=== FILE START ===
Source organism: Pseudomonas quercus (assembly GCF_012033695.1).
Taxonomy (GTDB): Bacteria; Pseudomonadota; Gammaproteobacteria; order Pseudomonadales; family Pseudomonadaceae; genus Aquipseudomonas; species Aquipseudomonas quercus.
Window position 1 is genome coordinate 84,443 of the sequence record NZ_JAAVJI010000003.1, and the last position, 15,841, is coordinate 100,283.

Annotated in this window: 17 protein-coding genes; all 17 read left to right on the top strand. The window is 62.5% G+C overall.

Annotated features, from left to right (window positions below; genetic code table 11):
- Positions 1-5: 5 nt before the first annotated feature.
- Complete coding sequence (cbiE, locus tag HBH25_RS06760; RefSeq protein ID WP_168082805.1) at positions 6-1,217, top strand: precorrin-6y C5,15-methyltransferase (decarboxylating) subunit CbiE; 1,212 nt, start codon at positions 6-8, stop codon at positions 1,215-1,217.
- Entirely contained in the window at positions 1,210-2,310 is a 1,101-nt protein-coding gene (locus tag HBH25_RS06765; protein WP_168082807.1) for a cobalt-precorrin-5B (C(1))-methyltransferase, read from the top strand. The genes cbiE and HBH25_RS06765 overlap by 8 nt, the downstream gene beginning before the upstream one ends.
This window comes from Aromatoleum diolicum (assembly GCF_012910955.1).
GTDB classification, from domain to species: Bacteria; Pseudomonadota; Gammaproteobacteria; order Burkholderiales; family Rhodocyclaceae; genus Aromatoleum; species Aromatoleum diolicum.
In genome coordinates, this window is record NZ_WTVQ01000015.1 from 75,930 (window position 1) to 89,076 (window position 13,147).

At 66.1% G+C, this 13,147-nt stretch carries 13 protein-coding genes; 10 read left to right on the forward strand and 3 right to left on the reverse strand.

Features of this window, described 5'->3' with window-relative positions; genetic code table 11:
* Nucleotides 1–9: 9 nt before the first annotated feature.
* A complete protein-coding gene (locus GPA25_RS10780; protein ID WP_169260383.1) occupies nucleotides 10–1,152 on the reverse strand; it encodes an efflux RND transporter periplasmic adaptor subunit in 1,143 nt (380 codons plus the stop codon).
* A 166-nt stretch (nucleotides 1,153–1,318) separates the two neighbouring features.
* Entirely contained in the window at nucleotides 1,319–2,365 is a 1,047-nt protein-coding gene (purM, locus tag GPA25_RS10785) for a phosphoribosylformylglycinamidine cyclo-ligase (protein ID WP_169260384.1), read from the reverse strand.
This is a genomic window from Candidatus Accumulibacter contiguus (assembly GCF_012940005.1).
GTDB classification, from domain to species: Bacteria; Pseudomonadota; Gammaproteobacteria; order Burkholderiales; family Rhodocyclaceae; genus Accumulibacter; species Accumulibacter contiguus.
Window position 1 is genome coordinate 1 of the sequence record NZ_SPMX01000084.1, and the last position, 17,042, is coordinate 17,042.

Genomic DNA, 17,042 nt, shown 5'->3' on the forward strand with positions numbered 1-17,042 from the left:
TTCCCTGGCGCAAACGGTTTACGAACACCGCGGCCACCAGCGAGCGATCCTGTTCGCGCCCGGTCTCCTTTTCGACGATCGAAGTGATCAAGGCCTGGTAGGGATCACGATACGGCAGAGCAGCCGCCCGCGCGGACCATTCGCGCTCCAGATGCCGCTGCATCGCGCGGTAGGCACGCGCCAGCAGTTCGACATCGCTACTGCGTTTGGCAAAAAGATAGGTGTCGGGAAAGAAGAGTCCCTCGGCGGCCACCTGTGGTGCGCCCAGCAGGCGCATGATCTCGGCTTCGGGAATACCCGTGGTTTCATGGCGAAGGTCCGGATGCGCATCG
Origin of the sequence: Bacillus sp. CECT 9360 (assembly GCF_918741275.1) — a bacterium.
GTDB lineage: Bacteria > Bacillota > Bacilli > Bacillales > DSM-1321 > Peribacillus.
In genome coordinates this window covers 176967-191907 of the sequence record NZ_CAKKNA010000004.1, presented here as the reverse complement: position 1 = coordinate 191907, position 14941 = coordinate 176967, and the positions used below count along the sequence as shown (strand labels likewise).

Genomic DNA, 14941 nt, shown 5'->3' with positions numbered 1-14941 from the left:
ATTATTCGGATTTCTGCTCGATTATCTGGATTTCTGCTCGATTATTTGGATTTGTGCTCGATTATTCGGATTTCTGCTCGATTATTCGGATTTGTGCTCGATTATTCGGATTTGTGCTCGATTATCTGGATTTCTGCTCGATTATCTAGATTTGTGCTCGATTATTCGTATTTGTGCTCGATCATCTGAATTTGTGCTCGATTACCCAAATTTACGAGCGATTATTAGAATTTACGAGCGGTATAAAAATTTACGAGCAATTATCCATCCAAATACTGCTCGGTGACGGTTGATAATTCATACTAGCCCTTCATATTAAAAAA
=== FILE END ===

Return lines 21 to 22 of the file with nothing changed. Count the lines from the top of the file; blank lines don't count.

Genomic DNA, 17,042 nt, shown 5'->3' on the forward strand with positions numbered 1-17,042 from the left:
TTCCCTGGCGCAAACGGTTTACGAACACCGCGGCCACCAGCGAGCGATCCTGTTCGCGCCCGGTCTCCTTTTCGACGATCGAAGTGATCAAGGCCTGGTAGGGATCACGATACGGCAGAGCAGCCGCCCGCGCGGACCATTCGCGCTCCAGATGCCGCTGCATCGCGCGGTAGGCACGCGCCAGCAGTTCGACATCGCTACTGCGTTTGGCAAAAAGATAGGTGTCGGGAAAGAAGAGTCCCTCGGCGGCCACCTGTGGTGCGCCCAGCAGGCGCATGATCTCGGCTTCGGGAATACCCGTGGTTTCATGGCGAAGGTCCGGATGCGCATCG